Despite my clear stance on the trend in Nigeria towards making money out of babies, as reflected in my earlier write-up, “Marketing mix: Ethics of baby as product”, I can deduce that many are not deterred from making money by all means. Being contacted by some persons who claimed they had opted for selling their sperms in order to make ends meet, and requested for my tips in order promote their ‘weird’ business, was baffling. Indeed one of the callers’ plea of, “please sir, help me with tips to promote my sperm trade”, almost made me shudder.
Marketing features prominently in efforts aimed at deriving financial benefits through meeting (customers’) needs within a society. When such needs are seen to be bizarre, marketing can still be used as tool for aiding societal sanity. Ethics of marketing demands the sustenance of societal sanity, hence the need to put a leash on those ‘free willing’ Nigerian adults desirous of meeting needs by ‘sowing their seeds’ inappropriately, in the name of making money. As ‘What propels sperm sale’ has been treated earlier, let’s continue in this piece with: The sperm bank or fertility centre (including agency); required features for sellers; ethical issues; related laws; place of religion; and few tip on promotion, if required.
This is why we are now faced with a situation where such setups are willing to offer amounts desperate parties view as very attractive. We should not overlook the tantalizing N12,000 to N25,000 per specimen fast growing fertility clinics are now daggling before men who opt for providing their sperms for cash. Even where such transactions are wrapped in anonymity of all parties, who says this is not a gradual ‘kick-starting’ of a sperm-sale industry in Nigeria?
Sperm bank or fertility centre
As the name implies, a sperm bank is a place that stores sperms (semen) for use in future. Health clinics that have what it takes to store sperms are often tagged fertility clinics or fertility centres. In other climes, some operate as agencies. Agencies are not full-fledged sperm banks, but operate mainly within a brokerage arrangement, serving as ‘collectors’ to support fertility centres (e.g. notifying sperm providers of appropriate days nominated by the recipient women; subject them to tests, like in sperm banks; collect only fresh sperms, for urgent application, as agencies do not have provision for long term storage; make available collection kits to sperm providers, containers for shipping in cases of collection, delivery by courier to sperm recipients who prefer to inseminate themselves with these providers’ sperms without medical supervision – ‘Do it yourself’, at home).
Considering what many term ‘the Nigerian factor’, will these fertility centres which are sprouting all around, not go a step further to compel ‘money seeking’ sperm providers (with all the features recipient women crave for) to come under a contractual programme? I am aware that some related contracts even specify the place and hours for donation. I visualizing a situation where such young men get into pacts that range from six to 24 months, going by the number of pregnancies which such clinics intend to produce from what the men ‘generate’.
Sperm traders are no fools, hence they cling to traits that enhance their chances of getting the nod of fertility clinics – Sticking to good nutrition and appropriate exercises; giving a wide berth to drugs, recreational sex, smoking, alcohol, etc; and even avoid under-wears which tend to constrict their ‘vital instrument of trade’. They know that not taking these into reckoning means beckoning at likely reduced sperm count, and bad business subsequently.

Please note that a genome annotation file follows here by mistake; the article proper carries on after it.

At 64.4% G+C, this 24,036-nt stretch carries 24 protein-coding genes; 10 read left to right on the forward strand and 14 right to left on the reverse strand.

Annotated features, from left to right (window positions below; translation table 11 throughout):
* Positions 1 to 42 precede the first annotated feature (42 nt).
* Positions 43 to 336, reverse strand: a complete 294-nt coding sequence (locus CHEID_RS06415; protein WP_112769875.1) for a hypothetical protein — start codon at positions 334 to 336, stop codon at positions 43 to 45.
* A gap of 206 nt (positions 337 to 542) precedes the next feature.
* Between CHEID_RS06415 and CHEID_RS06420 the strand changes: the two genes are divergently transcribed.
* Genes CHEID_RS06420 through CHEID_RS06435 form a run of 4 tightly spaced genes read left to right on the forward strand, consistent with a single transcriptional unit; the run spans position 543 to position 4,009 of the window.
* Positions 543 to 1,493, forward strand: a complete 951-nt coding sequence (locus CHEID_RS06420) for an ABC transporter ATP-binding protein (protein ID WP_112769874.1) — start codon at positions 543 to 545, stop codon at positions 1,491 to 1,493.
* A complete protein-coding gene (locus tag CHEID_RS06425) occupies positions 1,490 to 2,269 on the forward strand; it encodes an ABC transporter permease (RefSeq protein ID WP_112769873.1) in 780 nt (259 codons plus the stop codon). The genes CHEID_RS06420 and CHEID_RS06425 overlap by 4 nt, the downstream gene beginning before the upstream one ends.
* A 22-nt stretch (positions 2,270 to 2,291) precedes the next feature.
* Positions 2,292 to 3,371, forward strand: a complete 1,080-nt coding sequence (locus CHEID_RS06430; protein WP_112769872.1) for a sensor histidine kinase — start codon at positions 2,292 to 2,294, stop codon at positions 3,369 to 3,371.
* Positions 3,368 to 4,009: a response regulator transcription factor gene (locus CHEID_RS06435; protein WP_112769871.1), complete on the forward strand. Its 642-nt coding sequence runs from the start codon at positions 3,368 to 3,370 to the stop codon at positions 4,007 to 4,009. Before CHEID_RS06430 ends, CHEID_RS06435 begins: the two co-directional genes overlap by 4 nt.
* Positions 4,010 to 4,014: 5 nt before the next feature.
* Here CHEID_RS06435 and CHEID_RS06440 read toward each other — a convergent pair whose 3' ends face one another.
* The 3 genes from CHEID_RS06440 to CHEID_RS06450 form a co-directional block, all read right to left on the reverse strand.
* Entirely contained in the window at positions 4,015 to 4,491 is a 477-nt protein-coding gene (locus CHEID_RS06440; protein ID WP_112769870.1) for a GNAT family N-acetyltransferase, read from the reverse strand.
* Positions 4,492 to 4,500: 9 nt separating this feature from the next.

Required features for sellers
As these sperm banks are commercial ventures, they operate with ‘an eye’ on financial rewards, hence their obvious inclination towards paying, even more, when sperm sellers have distinct features or physical attributes that women recipients prefer (good looks or ‘knockout’ personality, attaining height of not less than five feet, seven inches). Being within the age bracket of 18 and 35 years easily qualifies any itching to delve into the venture of trading in sperms; some degree of intelligence, impressive lifestyle, and educational attainment (not necessarily being an Albert Einstein or having a PhD) put smiles on faces of recipients, as an “Olodo’s” seeds will be repulsive.
Products of a sperm trader will surely not escape intensive screening or tests, to ascertain if ‘product quality’ fits – Tests for genetic diseases, chromosomal abnormalities and sexually transmitted infections (e.g. HIV, syphilis, etc), talk less of those for hepatitis B and C, sickle cell, and appropriate genotype being ‘sure bet’. To impress their often high profile clientele, fertility clinics even probe sperm providers’ family medical history (if there had been incidents of anomalous conditions or deaths, heart attacks, substance abuse, and even mental conditions along the family tree). With record keeping being ‘wahala’ in Nigeria, I am wondering about the accuracy of such searches here. Sperm providers are inclined to compete with monks through abstinence from sex for a while, to enhance their chances of meeting fertility standards. More so, sale of sperm is not on instant cash-and-carry basis, as money exchange hands only after results of tests fit fertility clinics’ billings.
I do not doubt any claim that money makes a man’s moral compass go haywire. Sperm traders are so caught up in their desire for money through sowing seeds for cash (To be continued).